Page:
Nobody needs to be told
starting Aaron Rodgers, Adrian Peterson, or Calvin Johnson is
a good idea. Duh, right? You can’t have studs at every position,
though, unless you’re in the shallowest of leagues. This
is where the Shot Caller comes in. Need help deciding which bargain
basement QB to use and which to ignore on Rodgers’ bye week?
Let’s talk. Looking for solutions at running back because
Peterson is a game-time decision? Look no further. Need to know
which of your unproven targets to start and which to sit since
you ignored Megatron and went RB-QB-Jimmy Graham in your first
three rounds? I’m your huckleberry. Past results may not
guarantee future success, but I believe ignoring them entirely
can ruin your Sundays in a hurry. Read on for a little history
and, hopefully, a little sage advice..
Note: Fantasy points
based on FF Today’s default scoring system.
Bye Weeks: N/A
Grab a Helmet
Stafford v. GB: Until Philip Rivers and Alex Smith lit it up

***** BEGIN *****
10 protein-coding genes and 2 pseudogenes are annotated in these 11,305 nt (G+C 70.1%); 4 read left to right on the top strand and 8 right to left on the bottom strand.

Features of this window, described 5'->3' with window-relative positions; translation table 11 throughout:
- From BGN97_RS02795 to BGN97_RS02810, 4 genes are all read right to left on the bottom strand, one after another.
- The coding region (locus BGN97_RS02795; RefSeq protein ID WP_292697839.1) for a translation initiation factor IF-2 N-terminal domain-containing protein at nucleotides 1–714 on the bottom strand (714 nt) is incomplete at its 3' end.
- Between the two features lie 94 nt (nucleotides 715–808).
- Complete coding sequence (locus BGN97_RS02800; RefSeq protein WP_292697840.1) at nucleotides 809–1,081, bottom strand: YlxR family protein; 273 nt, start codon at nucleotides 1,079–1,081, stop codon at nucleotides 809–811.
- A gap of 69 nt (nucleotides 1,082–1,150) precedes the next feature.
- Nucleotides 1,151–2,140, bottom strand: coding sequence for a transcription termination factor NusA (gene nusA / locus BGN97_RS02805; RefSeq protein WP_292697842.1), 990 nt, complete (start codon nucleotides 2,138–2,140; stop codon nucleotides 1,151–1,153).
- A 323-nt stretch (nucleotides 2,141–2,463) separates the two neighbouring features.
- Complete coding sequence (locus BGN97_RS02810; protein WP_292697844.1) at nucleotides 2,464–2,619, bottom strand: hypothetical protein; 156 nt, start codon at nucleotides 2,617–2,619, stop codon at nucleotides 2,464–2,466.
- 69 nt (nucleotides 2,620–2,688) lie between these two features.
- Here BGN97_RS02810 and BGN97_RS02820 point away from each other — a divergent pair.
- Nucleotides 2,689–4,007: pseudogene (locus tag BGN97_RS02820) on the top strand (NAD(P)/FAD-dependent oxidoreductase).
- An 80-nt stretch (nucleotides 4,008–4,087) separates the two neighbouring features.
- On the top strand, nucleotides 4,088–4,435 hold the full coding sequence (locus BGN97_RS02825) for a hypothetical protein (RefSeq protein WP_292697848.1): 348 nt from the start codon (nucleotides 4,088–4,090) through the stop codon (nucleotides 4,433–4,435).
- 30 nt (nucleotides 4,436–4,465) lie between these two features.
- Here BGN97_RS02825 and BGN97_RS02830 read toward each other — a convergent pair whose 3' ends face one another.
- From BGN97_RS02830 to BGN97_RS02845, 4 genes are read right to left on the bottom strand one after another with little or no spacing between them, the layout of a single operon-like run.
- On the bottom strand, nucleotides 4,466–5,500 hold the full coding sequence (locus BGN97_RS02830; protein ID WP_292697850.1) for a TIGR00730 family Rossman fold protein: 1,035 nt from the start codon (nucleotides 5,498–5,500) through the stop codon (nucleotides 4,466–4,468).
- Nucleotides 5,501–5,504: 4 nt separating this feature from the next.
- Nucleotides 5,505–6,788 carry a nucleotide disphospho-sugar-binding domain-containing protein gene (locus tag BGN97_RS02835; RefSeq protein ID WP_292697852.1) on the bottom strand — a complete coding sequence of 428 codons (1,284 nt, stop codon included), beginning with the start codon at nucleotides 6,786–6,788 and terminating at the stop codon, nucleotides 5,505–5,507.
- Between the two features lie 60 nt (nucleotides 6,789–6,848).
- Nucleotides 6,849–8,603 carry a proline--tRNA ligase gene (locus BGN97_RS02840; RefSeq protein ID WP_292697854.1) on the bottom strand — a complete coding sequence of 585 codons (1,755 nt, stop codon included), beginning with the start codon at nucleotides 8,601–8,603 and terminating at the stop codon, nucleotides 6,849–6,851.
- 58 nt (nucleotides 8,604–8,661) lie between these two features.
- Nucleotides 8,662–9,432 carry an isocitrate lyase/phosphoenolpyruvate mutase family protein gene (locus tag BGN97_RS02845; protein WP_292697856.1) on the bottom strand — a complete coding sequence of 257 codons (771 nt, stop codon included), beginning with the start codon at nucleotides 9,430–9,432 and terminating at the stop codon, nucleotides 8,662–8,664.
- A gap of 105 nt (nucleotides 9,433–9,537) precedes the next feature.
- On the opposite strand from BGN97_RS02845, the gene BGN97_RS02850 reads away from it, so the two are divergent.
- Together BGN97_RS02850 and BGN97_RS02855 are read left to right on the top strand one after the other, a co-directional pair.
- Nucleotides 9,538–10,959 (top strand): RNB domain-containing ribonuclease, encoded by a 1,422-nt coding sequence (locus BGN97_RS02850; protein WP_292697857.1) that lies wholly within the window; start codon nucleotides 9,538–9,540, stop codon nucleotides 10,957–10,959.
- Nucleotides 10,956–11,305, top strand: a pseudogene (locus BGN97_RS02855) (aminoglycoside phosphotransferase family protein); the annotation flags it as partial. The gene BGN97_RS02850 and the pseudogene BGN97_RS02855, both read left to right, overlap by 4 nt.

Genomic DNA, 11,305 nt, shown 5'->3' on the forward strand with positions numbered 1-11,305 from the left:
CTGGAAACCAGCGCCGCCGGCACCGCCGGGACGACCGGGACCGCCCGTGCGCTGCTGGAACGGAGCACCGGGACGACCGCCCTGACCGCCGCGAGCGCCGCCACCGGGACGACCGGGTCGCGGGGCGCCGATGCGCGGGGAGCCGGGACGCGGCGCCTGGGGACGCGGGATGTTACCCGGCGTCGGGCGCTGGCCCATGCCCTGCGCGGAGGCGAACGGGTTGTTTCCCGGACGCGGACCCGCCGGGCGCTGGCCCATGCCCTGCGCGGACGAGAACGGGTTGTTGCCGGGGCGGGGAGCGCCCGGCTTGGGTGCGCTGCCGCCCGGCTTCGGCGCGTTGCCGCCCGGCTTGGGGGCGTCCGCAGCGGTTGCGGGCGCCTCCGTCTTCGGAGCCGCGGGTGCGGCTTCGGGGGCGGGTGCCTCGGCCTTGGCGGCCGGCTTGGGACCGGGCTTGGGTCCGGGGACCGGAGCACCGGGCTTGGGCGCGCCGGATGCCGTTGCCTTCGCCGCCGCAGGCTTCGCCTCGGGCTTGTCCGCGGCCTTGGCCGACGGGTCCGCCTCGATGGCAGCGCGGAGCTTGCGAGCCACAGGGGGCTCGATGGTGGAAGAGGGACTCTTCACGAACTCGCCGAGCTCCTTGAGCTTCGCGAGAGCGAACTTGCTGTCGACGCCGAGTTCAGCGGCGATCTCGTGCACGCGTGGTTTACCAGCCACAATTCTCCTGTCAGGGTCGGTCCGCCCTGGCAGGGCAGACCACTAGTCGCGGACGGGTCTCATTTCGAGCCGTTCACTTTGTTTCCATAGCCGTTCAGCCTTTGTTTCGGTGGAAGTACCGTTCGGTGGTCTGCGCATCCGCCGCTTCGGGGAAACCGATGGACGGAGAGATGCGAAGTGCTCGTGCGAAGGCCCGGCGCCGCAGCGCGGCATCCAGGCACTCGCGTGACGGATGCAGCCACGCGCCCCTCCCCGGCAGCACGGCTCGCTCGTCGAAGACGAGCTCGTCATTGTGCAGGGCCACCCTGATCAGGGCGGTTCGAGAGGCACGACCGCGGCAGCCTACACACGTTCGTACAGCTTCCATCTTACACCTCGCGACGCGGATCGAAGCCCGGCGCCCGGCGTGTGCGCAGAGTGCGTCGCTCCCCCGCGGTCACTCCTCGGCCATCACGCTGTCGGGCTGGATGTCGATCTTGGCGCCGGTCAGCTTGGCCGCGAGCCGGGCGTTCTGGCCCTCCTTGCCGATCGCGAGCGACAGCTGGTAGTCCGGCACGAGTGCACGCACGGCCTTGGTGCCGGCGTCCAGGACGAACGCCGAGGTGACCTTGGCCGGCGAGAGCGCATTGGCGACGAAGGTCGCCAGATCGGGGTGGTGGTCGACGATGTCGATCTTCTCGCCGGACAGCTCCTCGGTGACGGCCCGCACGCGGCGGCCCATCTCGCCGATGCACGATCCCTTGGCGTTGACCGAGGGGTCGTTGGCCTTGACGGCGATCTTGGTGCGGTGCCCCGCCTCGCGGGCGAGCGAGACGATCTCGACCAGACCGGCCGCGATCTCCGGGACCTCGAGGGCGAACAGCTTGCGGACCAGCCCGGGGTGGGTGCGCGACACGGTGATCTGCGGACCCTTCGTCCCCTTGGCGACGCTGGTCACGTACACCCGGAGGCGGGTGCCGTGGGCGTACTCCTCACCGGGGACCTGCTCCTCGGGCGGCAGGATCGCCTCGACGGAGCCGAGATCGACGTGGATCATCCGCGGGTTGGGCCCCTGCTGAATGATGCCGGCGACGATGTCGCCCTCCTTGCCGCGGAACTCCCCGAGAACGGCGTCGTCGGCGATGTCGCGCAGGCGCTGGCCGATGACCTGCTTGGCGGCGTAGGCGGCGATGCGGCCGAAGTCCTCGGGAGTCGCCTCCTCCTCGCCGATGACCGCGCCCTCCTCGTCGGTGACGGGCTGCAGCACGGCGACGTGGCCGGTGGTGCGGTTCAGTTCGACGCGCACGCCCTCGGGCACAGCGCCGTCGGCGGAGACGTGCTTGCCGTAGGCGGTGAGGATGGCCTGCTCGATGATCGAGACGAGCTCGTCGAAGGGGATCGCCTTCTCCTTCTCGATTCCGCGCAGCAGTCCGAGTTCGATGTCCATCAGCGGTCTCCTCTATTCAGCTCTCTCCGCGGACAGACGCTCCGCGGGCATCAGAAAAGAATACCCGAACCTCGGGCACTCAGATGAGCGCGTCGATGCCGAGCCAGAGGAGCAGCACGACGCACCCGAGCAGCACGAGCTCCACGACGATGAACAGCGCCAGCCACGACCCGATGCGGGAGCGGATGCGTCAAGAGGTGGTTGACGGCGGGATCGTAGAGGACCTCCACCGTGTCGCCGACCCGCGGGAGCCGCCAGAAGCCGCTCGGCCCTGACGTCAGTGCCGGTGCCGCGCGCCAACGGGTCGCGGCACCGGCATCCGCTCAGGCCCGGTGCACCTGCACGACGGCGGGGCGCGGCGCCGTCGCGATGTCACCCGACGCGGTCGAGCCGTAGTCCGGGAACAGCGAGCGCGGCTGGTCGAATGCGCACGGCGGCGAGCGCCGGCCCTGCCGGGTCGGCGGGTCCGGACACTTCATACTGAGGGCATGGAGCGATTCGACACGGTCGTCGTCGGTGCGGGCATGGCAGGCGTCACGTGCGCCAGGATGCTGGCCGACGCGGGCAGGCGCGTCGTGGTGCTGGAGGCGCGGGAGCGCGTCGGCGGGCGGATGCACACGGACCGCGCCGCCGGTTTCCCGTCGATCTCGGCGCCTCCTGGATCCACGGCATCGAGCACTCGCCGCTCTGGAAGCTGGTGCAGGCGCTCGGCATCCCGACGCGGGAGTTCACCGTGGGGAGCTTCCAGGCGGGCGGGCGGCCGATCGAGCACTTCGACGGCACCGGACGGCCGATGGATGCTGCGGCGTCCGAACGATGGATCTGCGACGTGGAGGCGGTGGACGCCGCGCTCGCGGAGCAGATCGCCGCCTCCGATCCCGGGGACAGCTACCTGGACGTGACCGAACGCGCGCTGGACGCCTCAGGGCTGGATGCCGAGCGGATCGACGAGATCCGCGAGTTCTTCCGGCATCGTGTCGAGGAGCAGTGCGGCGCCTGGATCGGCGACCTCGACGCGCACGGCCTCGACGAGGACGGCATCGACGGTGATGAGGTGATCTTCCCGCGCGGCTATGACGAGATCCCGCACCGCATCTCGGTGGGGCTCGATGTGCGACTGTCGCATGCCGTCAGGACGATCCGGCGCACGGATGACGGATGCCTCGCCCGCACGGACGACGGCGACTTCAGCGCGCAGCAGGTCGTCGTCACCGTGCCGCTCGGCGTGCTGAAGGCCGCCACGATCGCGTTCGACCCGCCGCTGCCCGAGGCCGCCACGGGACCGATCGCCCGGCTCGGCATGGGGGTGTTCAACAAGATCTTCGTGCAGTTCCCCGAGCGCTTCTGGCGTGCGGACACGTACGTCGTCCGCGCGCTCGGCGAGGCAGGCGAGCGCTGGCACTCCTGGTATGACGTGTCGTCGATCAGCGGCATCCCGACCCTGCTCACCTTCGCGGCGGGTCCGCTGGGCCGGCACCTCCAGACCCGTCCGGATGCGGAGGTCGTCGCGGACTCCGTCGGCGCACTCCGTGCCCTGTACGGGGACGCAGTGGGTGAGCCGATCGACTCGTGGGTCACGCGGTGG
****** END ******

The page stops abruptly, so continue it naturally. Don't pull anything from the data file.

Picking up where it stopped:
late, last Sunday’s morning games (that’s what we call them out
West) featured some really marginal quarterback play. The other
14 QB starters who kicked off the Sunday slate averaged just 216
passing yards per man and tallied only 14 cumulative TD passes vs.
11 total picks. Stafford contributed across the board, throwing
up all kinds of crooked numbers against Tampa (297 yards, three
TDs, and four INTs). Luckily, that still translated into 26.2 fantasy
points, good for the third highest total at the position. It isn’t
very pretty sometimes and his carelessness is costing Detroit games,
but Stafford is a bona fide fantasy superstar in 2013. His worst
outing of the year came against the Pack in Week 5, but he was without
Megatron that day and Megatron makes all the difference. Start him
on Thanksgiving Day.
Stafford has been under 20 fantasy points
only once this season.
Fitzpatrick @ IND: If you wanna know what Stafford’s career
might have looked like minus the best receiver on planet Earth,
take a gander at Fitzpatrick’s NFL oeuvre. The Harvard product has
three 3,000-yard, 20+-TD seasons to his credit, but has never been